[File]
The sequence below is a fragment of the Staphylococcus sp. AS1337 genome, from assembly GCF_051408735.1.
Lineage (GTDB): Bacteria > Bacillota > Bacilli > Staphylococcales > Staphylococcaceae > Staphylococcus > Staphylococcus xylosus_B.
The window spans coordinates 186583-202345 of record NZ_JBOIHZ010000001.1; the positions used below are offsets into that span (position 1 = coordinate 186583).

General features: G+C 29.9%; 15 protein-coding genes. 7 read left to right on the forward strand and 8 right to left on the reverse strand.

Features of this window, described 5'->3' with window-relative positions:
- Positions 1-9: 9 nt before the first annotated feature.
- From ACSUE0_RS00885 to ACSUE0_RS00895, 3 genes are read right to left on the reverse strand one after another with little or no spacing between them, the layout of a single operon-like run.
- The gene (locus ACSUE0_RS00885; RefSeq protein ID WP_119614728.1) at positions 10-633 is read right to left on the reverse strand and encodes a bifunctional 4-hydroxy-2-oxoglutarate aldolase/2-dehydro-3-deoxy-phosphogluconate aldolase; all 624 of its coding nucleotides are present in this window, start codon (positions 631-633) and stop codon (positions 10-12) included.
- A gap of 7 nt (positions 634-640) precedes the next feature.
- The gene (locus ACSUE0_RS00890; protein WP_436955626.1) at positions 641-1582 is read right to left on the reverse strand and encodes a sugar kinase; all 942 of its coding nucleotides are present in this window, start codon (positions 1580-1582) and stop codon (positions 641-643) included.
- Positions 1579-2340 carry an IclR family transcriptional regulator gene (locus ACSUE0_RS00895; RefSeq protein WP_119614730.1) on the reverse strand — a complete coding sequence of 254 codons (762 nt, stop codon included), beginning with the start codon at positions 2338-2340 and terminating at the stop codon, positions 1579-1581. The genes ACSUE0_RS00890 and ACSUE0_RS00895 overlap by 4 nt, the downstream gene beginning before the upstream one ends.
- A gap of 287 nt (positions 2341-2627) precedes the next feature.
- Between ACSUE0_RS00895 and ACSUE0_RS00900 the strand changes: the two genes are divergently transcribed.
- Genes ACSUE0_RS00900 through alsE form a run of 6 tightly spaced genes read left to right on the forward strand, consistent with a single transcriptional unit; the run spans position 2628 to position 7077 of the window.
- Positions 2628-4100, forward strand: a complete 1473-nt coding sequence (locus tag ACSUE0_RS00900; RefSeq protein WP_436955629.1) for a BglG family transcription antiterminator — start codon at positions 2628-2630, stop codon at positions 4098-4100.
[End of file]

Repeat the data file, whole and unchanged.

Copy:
The sequence below is a fragment of the Staphylococcus sp. AS1337 genome, from assembly GCF_051408735.1.
Lineage (GTDB): Bacteria > Bacillota > Bacilli > Staphylococcales > Staphylococcaceae > Staphylococcus > Staphylococcus xylosus_B.
The window spans coordinates 186583-202345 of record NZ_JBOIHZ010000001.1; the positions used below are offsets into that span (position 1 = coordinate 186583).

General features: G+C 29.9%; 15 protein-coding genes. 7 read left to right on the forward strand and 8 right to left on the reverse strand.

Features of this window, described 5'->3' with window-relative positions:
- Positions 1-9: 9 nt before the first annotated feature.
- From ACSUE0_RS00885 to ACSUE0_RS00895, 3 genes are read right to left on the reverse strand one after another with little or no spacing between them, the layout of a single operon-like run.
- The gene (locus ACSUE0_RS00885; RefSeq protein ID WP_119614728.1) at positions 10-633 is read right to left on the reverse strand and encodes a bifunctional 4-hydroxy-2-oxoglutarate aldolase/2-dehydro-3-deoxy-phosphogluconate aldolase; all 624 of its coding nucleotides are present in this window, start codon (positions 631-633) and stop codon (positions 10-12) included.
- A gap of 7 nt (positions 634-640) precedes the next feature.
- The gene (locus ACSUE0_RS00890; protein WP_436955626.1) at positions 641-1582 is read right to left on the reverse strand and encodes a sugar kinase; all 942 of its coding nucleotides are present in this window, start codon (positions 1580-1582) and stop codon (positions 641-643) included.
- Positions 1579-2340 carry an IclR family transcriptional regulator gene (locus ACSUE0_RS00895; RefSeq protein WP_119614730.1) on the reverse strand — a complete coding sequence of 254 codons (762 nt, stop codon included), beginning with the start codon at positions 2338-2340 and terminating at the stop codon, positions 1579-1581. The genes ACSUE0_RS00890 and ACSUE0_RS00895 overlap by 4 nt, the downstream gene beginning before the upstream one ends.
- A gap of 287 nt (positions 2341-2627) precedes the next feature.
- Between ACSUE0_RS00895 and ACSUE0_RS00900 the strand changes: the two genes are divergently transcribed.
- Genes ACSUE0_RS00900 through alsE form a run of 6 tightly spaced genes read left to right on the forward strand, consistent with a single transcriptional unit; the run spans position 2628 to position 7077 of the window.
- Positions 2628-4100, forward strand: a complete 1473-nt coding sequence (locus tag ACSUE0_RS00900; RefSeq protein WP_436955629.1) for a BglG family transcription antiterminator — start codon at positions 2628-2630, stop codon at positions 4098-4100.